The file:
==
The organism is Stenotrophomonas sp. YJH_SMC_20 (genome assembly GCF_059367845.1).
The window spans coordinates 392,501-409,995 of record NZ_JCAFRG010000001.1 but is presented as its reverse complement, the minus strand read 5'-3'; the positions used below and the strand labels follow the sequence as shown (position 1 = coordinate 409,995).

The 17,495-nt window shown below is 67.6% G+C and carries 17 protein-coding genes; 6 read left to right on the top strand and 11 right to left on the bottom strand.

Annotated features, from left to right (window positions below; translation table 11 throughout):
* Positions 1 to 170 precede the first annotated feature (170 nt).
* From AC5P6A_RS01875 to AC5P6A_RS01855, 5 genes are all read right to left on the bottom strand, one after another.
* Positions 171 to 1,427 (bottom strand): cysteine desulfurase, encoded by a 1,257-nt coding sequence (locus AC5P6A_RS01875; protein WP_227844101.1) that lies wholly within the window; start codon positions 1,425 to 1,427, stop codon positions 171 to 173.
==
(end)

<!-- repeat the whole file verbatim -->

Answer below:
The organism is Stenotrophomonas sp. YJH_SMC_20 (genome assembly GCF_059367845.1).
The window spans coordinates 392,501-409,995 of record NZ_JCAFRG010000001.1 but is presented as its reverse complement, the minus strand read 5'-3'; the positions used below and the strand labels follow the sequence as shown (position 1 = coordinate 409,995).

The 17,495-nt window shown below is 67.6% G+C and carries 17 protein-coding genes; 6 read left to right on the top strand and 11 right to left on the bottom strand.

Annotated features, from left to right (window positions below; translation table 11 throughout):
* Positions 1 to 170 precede the first annotated feature (170 nt).
* From AC5P6A_RS01875 to AC5P6A_RS01855, 5 genes are all read right to left on the bottom strand, one after another.
* Positions 171 to 1,427 (bottom strand): cysteine desulfurase, encoded by a 1,257-nt coding sequence (locus AC5P6A_RS01875; protein WP_227844101.1) that lies wholly within the window; start codon positions 1,425 to 1,427, stop codon positions 171 to 173.